Pioneer Awards 2010
Cory Doctorow, Master of Ceremonies
November 8, 2010, 7:30 PM
111 Minna Street
EFF established the Pioneer Awards in 1992 to recognize leaders on the electronic frontier who are extending freedom and innovation in the realm of information technology. Please join us in congratulating the 2010 Pioneer Award Winners:
Public Domain Scholar
Pamela Jones and the Groklaw Website
Hari Krishna Prasad Vemuru
EFF will honor the winners at our 2010 Pioneer Awards Fundraiser on Monday, November 8th, at 111 Minna Gallery. Award-winning author and activist Cory Doctorow will keynote the event, and the celebration will include drinks, light refreshments and excellent company.
A VIP event with Cory Doctorow, the Pioneer Award winners, EFF founders and board members, and other luminaries will begin at 6:30 PM.
Pioneer Award candidates were nominated by the public. The winners were chosen by an independent judging panel, listed below.
Save money by purchasing tickets in advance at eff.org/pioneerfundraiser
Special thanks to our sponsors:
EFF would like to thank the Judging Panel for the 2010 Pioneer Awards:
2009: Limor "Ladyada" Fried, Harri Hursti, Carl Malamud
2008: Mitchell Baker, Michael Geist, Mark Klein
2007: Yochai Benkler, Cory Doctorow, Bruce Schneier
2006: Craigslist, Gigi Sohn, and Jimmy Wales
2005: Mitch Kapor, Edward Felten, and Patrick Ball
2004: Kim Alexander, David Dill, and Aviel Rubin
2003: Amy Goodman, Eben Moglen, David Sobel
2002: Dan Gillmor, Beth Givens, Jon Johansen and Writers of DeCSS
2001: Bruce Ennis, Seth Finkelstein, and Stephanie Perrin
2000: "Librarians Everywhere", Tim Berners-Lee and Phil Agre
1999: Jon Postel, Drazen Pantic, and Simon Davies
1998: Linus Torvalds, Richard Stallman, and Barbara Simons
1997: Hedy Lamarr, Johan Helsingius, and Marc Rotenberg
1996: Robert Metcalfe, Peter Neumann, Shabbir Safdar and Matthew Blaze
1995: Philip Zimmermann, Anita Borg, and Willis Ware
1994: Ivan Sutherland, Bill Atkinson, Whitfield Diffie and Martin Hellman, Murray Turoff and Starr Roxanne Hiltz, Lee Felsenstein, and the WELL
1993: Paul Baran, Vinton Cerf, Ward Christensen, Dave Hughes and the USENET software developers
1992: Douglas C. Engelbart, Robert Kahn, Jim Warren, Tom Jennings, and Andrzej Smereczynski
Photos from the 2009 Awards
Event photos by Quinn Norton.Biographies of the Pioneer Award Winners
Steven Aftergood directs the Federation of American Scientists (FAS) Project on Government Secrecy, which works to reduce the scope of official secrecy and to promote public access to government information. He writes and edits Secrecy News, an email newsletter and blog that reports on new developments in secrecy and disclosure policy. Secrecy News also provides direct public access to various official records that have been suppressed, withdrawn, or that are simply hard to find. In 1997, Mr. Aftergood was the plaintiff in a Freedom of Information Act lawsuit against the Central Intelligence Agency that successfully led to the declassification and publication of the total intelligence budget for the first time in 50 years.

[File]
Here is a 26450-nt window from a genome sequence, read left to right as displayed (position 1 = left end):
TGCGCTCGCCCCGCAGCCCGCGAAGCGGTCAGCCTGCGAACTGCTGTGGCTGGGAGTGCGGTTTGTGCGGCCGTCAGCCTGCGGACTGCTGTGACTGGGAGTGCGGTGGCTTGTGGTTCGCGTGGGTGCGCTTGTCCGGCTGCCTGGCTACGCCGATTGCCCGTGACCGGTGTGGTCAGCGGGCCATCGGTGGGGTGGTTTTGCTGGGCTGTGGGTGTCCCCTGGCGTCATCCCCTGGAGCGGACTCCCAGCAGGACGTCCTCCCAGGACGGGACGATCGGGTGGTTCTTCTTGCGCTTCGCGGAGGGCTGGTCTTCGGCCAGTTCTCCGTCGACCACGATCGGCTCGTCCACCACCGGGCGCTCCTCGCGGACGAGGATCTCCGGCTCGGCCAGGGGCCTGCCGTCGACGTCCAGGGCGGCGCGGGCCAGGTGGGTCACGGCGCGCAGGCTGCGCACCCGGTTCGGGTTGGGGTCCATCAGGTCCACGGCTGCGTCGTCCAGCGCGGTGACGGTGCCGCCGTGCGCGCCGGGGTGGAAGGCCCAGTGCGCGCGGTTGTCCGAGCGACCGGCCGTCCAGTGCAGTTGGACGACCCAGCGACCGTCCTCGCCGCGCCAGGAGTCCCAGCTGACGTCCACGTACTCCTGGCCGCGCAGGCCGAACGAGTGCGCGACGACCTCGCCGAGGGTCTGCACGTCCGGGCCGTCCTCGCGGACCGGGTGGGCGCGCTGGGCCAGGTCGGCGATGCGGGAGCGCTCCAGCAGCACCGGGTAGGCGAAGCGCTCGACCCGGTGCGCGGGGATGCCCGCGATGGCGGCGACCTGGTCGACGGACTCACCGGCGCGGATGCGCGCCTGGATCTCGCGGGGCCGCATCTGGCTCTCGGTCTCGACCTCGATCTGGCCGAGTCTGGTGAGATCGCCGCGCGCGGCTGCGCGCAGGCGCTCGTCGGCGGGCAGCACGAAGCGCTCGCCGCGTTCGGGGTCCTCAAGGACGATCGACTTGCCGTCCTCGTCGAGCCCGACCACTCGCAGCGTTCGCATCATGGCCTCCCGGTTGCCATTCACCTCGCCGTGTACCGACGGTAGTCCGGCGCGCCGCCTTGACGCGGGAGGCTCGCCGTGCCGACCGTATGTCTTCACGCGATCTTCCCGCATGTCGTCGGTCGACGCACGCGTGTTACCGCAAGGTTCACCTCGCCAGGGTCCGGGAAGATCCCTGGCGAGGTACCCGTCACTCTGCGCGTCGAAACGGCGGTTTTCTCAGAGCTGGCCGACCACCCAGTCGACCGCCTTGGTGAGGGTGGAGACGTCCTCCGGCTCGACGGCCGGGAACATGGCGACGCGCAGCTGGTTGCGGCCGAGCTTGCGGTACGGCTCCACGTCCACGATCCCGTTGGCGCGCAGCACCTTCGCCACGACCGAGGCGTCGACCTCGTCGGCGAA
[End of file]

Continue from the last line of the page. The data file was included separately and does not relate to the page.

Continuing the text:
James Boyle is William Neal Reynolds Professor of Law and co-founder of the Center for the Study of the Public Domain at Duke Law School. Professor Boyle is recognized for his exceptional scholarship on the "second enclosure movement" -- the worldwide expansion of intellectual property rights -- and its threat to the rich public domain of cultural and scientific materials that the Internet might otherwise make available. An original board member of Creative Commons and co-founder of Science Commons, Professor Boyle has worked for over 20 years as both an academic and institution builder to celebrate and protect the values of cultural and scientific openness.
When Pamela Jones created Groklaw in 2003, she envisioned a new kind of participatory journalism and distributed discovery -- a place where programmers and engineers could educate lawyers on technology relevant to legal cases of significance to the Free and Open Source community, and in turn where technologists could learn about how the legal system works. Groklaw quickly became an essential resource for understanding such important legal debates as the SCO-Linux lawsuits, the EU anti-trust case against Microsoft, whether software should qualify for patent protection, software licensing, and the OOXML/ODF.
Hari Krishna Prasad Vemuru is a security researcher in India who recently revealed security flaws in India's paperless electronic voting machines. He has endured jail time, repeated interrogations, and ongoing political harassment to protect an anonymous source that enabled him to conduct the first independent security review of India's electronic voting system. Prasad spent a year trying to convince election officials to complete such a review, but they insisted that the government-made machines were "perfect" and "tamperproof." Instead, Prasad's international team discovered serious flaws that could alter national election results. Months of hot debate have produced a growing consensus that India's electronic voting machines should be scrapped, and Prasad hopes to help his country build a transparent and verifiable voting system.